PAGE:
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10-22-2008, 05:57 AM   #1
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Strange focusing behaviour on K100D

Hi all,

I thought I'd pose a question to the forum, since I'm unable to understand why it happens. I hope someone has the knowledge to answer me. First, some background.

I have a Pentax K100D, going on on year now. The camera seemed to function well with both the 18-55 DA and 50-200 DA kit lenses. Yet, after some time of use I noticed that some shot aren't as sharp at certain focal lengths as others. With experience I became more familiar with how to judge image quality in a photo. This led to me inquiring with my father about an old Pentax film SLR that I remember from my childhood. He went through the closet, pulled out an old Pentax ME body with the lens still attached.

This turned out to be the Pentax-M SMC 50 f/1.7 lens. I suddenly began to learn photography 'old school' and began using the lens almost exclusively for some months. I became quite frustated with the focus consistency, as the focus screen did not have the ability to distinguish sharp focus at such wide aperture, so I purchased a split screen from eBay and installed it myself. Success! Now all my photos come out in sharp focus with the manual fifty.

I began to notice however that 'perfect' focus in the split screen did not light up the AF green haxagonal focus indicator in the viewfinder. After some testing, I discovered that indeed the split screen was correct, and assumed the AF sensor plane was not quite the right distance from the mount. After much research I found that the K100D has a service mode which you can enter and input an AF bias, which basically corrects AF in software. After some tinkering with values and a focus chart, a value of +30 micro meters was used, which led to both the AF indicator and split screen calibrated perfectly together... or one would think. The manual lens was working perfectly, the kit lenses became sharper, everything was great. (*NOTE* I do not believe the +30 value actually shifts the sensor plane at all, but I do believe it creates an offset in software to correct for the AF - so in essence it would be as if the plane was moved)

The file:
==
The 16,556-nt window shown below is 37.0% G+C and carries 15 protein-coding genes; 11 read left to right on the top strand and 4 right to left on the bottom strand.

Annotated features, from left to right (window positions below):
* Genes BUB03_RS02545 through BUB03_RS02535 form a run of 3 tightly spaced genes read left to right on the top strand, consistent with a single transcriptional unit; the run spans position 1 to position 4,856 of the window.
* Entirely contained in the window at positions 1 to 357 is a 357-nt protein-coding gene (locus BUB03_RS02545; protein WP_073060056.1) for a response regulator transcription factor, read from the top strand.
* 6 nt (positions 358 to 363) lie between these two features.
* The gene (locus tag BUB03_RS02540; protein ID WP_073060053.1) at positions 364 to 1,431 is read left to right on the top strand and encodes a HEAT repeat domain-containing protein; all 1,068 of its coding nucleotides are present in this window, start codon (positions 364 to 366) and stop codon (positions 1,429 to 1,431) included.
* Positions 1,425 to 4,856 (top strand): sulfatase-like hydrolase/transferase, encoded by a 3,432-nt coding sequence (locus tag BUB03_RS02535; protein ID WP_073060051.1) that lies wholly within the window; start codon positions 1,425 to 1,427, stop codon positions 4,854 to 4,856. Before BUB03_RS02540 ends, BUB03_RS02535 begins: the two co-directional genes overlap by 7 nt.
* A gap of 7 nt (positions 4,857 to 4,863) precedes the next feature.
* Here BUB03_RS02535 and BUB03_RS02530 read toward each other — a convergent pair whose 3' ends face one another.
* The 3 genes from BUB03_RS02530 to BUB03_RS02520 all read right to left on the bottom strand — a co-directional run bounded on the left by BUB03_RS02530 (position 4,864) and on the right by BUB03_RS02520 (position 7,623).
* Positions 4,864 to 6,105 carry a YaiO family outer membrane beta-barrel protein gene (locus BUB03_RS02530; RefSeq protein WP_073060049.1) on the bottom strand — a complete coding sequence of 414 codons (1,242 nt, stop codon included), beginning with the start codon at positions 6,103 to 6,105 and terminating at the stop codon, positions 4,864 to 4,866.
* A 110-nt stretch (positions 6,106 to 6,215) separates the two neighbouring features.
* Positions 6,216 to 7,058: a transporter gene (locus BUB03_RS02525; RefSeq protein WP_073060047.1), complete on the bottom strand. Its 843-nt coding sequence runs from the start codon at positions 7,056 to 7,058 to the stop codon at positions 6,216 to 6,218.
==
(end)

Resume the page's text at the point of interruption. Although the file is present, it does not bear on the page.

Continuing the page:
This is where I became lost.

Growing confident in my ability to handle and calibrate equipment, I purchased a Tamron SP 28-75 f/2.8, to be able to auto-focus in low light and have a very versatile 28-75 zoom while sacrificing very little in resolution. The lens just arrived and I am totally confused as to what I am seeing.